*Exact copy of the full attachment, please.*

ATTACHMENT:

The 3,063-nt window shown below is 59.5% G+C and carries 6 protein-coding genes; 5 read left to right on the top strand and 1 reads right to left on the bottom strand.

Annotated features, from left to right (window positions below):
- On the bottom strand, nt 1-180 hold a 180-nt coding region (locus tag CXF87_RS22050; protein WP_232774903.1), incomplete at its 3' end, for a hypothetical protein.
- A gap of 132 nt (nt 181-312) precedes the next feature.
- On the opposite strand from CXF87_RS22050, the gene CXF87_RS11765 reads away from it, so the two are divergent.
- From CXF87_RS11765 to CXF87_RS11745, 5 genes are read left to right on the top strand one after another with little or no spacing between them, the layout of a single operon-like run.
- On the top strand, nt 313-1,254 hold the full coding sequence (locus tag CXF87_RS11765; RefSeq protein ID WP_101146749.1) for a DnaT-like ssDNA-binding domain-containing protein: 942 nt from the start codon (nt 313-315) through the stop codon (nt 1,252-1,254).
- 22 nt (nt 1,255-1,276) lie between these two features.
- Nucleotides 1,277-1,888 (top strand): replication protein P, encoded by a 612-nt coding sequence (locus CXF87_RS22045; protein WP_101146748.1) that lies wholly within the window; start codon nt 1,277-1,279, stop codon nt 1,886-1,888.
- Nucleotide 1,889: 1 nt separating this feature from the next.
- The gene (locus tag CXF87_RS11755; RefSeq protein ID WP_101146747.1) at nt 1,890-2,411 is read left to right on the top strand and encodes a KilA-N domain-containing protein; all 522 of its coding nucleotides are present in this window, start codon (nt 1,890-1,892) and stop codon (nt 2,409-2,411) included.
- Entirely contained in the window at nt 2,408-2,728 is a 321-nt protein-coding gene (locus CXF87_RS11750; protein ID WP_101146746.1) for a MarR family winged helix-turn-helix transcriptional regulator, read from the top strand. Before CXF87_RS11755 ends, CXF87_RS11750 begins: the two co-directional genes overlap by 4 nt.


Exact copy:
The 3,063-nt window shown below is 59.5% G+C and carries 6 protein-coding genes; 5 read left to right on the top strand and 1 reads right to left on the bottom strand.

Annotated features, from left to right (window positions below):
- On the bottom strand, nt 1-180 hold a 180-nt coding region (locus tag CXF87_RS22050; protein WP_232774903.1), incomplete at its 3' end, for a hypothetical protein.
- A gap of 132 nt (nt 181-312) precedes the next feature.
- On the opposite strand from CXF87_RS22050, the gene CXF87_RS11765 reads away from it, so the two are divergent.
- From CXF87_RS11765 to CXF87_RS11745, 5 genes are read left to right on the top strand one after another with little or no spacing between them, the layout of a single operon-like run.
- On the top strand, nt 313-1,254 hold the full coding sequence (locus tag CXF87_RS11765; RefSeq protein ID WP_101146749.1) for a DnaT-like ssDNA-binding domain-containing protein: 942 nt from the start codon (nt 313-315) through the stop codon (nt 1,252-1,254).
- 22 nt (nt 1,255-1,276) lie between these two features.
- Nucleotides 1,277-1,888 (top strand): replication protein P, encoded by a 612-nt coding sequence (locus CXF87_RS22045; protein WP_101146748.1) that lies wholly within the window; start codon nt 1,277-1,279, stop codon nt 1,886-1,888.
- Nucleotide 1,889: 1 nt separating this feature from the next.
- The gene (locus tag CXF87_RS11755; RefSeq protein ID WP_101146747.1) at nt 1,890-2,411 is read left to right on the top strand and encodes a KilA-N domain-containing protein; all 522 of its coding nucleotides are present in this window, start codon (nt 1,890-1,892) and stop codon (nt 2,409-2,411) included.
- Entirely contained in the window at nt 2,408-2,728 is a 321-nt protein-coding gene (locus CXF87_RS11750; protein ID WP_101146746.1) for a MarR family winged helix-turn-helix transcriptional regulator, read from the top strand. Before CXF87_RS11755 ends, CXF87_RS11750 begins: the two co-directional genes overlap by 4 nt.